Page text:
By Paige Winfield Cunningham


ARLINGTON, Va. — While Maryland lawmakers seemingly balanced the state budget last year, it’s actually teetering atop unstable revenues, some experts say.

Speaking at George Mason University’s Mercatus Center on Tuesday, researcher Eileen Norcross said that Maryland and other states are using budget-balancing tactics that amount to no more than “gimmickry” and will leave them worse off in the long run.

These kinds of tactics surface in a number of different forms, Norcross said. These include using money for general purposes that have been earmarked for specific programs. Or relying on one-time federal grants or inconsistent dollars from state lotteries or cigarette taxes. Or even putting off payments into the pension fund.

Whenever a state uses these types of tactics because it doesn’t have enough ongoing revenues to cover ongoing expenses, it’s running a “structural” deficit  — even if its balance sheets add up in a given year, Norcross pointed out.

“For how long can you sustain state spending on lotteries, dumping funds, bonding, all of these tactics,” Norcross said. “Eventually you’re going to run out of steam.”

She’s done a case study on Maryland, which faced a $2 billion shortfall last year.

In response, officials cut $1 billion. But they turned to other measures to make up the remaining $1 billion. They transferred $800 million into the general fund from other funds and assumed $389 billion would be available in extra Medicaid funding that Congress had yet to approve. They also used $25 million in other one-time revenues and $2.7 million in federal stimulus funds.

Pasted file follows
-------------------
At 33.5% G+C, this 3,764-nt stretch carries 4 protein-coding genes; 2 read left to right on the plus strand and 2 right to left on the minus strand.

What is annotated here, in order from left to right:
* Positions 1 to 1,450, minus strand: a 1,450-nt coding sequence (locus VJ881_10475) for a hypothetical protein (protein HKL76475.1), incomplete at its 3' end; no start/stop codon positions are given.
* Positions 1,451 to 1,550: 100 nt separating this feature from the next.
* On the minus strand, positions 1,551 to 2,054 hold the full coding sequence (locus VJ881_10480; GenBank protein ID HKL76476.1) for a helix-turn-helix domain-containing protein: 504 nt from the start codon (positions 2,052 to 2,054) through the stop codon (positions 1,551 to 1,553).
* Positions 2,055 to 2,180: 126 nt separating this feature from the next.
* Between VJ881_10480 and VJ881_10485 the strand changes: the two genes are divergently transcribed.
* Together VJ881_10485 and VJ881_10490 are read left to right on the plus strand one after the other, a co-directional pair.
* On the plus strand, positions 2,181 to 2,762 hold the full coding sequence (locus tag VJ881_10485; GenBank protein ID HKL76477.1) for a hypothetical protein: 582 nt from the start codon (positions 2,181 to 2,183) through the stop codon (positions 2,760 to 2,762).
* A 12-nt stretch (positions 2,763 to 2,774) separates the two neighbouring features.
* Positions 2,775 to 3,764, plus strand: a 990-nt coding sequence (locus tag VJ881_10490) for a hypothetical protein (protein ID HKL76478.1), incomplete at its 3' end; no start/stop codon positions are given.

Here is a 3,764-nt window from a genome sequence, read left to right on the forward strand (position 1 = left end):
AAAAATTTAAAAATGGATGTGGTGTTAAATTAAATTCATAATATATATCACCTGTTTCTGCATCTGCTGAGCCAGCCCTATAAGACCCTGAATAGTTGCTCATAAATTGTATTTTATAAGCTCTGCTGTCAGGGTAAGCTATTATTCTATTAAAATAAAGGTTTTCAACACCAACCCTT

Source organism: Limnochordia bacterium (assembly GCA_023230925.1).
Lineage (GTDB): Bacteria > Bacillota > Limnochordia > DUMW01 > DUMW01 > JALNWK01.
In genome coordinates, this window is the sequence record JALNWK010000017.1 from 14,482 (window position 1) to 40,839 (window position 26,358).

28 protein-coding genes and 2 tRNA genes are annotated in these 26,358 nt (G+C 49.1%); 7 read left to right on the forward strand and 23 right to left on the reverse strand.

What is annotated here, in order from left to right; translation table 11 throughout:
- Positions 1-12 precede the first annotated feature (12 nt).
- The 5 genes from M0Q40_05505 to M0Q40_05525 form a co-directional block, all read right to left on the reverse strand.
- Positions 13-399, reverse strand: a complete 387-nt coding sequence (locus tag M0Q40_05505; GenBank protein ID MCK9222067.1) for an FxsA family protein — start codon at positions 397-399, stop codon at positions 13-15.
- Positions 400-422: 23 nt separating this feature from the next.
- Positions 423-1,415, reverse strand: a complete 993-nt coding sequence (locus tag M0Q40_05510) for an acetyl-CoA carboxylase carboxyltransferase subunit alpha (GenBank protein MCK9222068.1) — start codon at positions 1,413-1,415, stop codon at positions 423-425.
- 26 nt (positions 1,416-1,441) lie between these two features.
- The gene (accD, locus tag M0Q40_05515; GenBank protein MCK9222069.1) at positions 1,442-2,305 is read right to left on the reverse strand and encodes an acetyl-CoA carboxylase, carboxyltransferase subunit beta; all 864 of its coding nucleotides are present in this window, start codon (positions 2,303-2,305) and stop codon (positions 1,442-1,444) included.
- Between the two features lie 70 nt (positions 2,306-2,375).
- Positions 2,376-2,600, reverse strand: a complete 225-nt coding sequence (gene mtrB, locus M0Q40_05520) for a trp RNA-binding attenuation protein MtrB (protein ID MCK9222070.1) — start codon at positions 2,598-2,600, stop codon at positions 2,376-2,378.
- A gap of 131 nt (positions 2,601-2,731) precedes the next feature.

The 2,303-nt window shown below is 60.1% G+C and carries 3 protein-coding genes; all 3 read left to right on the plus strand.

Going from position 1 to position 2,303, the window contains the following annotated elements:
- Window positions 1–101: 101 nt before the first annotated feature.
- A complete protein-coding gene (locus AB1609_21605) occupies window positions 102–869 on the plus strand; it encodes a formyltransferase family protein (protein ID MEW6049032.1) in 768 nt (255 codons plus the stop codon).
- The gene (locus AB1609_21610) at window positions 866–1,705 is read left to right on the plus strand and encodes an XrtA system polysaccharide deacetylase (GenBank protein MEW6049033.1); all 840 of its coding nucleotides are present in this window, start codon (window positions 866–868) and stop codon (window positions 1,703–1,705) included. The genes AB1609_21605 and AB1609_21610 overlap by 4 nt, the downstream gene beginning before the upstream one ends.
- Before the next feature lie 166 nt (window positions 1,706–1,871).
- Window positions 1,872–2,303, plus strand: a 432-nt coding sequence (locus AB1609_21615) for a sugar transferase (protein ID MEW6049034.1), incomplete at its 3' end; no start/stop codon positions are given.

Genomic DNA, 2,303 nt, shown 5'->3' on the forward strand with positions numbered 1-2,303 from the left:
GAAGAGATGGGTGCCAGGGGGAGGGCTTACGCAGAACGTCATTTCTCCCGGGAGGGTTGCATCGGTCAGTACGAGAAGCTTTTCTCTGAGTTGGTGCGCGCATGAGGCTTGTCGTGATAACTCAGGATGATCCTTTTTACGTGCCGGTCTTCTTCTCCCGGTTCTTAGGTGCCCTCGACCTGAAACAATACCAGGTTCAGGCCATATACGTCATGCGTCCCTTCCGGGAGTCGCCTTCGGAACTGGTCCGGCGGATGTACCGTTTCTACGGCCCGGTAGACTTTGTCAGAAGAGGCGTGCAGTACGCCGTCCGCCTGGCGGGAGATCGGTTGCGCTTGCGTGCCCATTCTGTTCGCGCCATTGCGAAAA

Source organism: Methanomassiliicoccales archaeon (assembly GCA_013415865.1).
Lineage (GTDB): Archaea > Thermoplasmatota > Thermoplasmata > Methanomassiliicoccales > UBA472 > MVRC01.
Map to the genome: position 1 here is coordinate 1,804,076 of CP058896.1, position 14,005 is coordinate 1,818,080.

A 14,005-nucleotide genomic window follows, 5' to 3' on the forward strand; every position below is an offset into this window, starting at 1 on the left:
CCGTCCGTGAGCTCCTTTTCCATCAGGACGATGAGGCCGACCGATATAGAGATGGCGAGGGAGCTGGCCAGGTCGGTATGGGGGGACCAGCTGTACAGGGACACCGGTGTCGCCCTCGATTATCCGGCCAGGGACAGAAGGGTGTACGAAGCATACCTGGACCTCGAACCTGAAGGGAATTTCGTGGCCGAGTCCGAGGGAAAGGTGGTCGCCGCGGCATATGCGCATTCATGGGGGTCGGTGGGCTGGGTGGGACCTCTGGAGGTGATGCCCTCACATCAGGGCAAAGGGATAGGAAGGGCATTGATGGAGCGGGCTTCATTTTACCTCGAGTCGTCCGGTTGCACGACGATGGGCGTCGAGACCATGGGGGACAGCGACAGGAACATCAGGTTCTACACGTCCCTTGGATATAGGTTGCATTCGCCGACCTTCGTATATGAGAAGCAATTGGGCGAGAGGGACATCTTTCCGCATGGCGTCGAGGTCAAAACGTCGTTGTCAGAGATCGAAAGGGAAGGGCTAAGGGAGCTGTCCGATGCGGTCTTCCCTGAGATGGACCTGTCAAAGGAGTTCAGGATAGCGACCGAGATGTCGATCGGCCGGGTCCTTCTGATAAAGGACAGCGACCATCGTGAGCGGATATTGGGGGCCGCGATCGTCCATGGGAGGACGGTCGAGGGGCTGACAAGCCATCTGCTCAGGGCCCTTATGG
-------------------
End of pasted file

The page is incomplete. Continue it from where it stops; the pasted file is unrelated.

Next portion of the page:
Maryland’s structural deficit wasn’t as large as what some states are confronting. In fiscal year 2012, New Jersey will face a $10.5 billion deficit (26% of the budget) while California will grapple with a $19.2 billion deficit (18% of the budget). Illinois tops them all, facing a deficit that’s 47% of its general fund budget.

Lawmakers closed a $4 billion deficit in Virginia’s two-year budget last year, partly by deferring $750 million in payments into the state pension fund. The state will have to pay back those deferments—along with interest—over the next 10 years.

To some extent, the federal stimulus package passed in 2009 has sheltered states from the full impact of lagging revenues. In total, states used the stimulus funds to close $89 billion in budget gaps in 2010.

Now, states are facing another $26 billion in deficits in 2011, Norcross said. Turning to one-time, unstable revenue sources won’t work forever, she said.

“At some point, they’re not going to be able to bond their way out.”

Norcross was joined by Steven Malanga, a senior fellow at the conservative-leaning Manhattan Institute, and Mike Jerman, legislative director for Rep. Jason Chaffetz, R-Utah, to talk about how states can find their way out of ongoing deficits.

Without structural reform — cutting expenses enough so that they’re fully covered by consistent, ongoing revenues — states will continue to grapple with deficits and citizens will be shortchanged, Malanga said.

“The game has been rigged against taxpayers over the years,” he said.

Paige Winfield Cunningham is managing editor of Old Dominion Watchdog.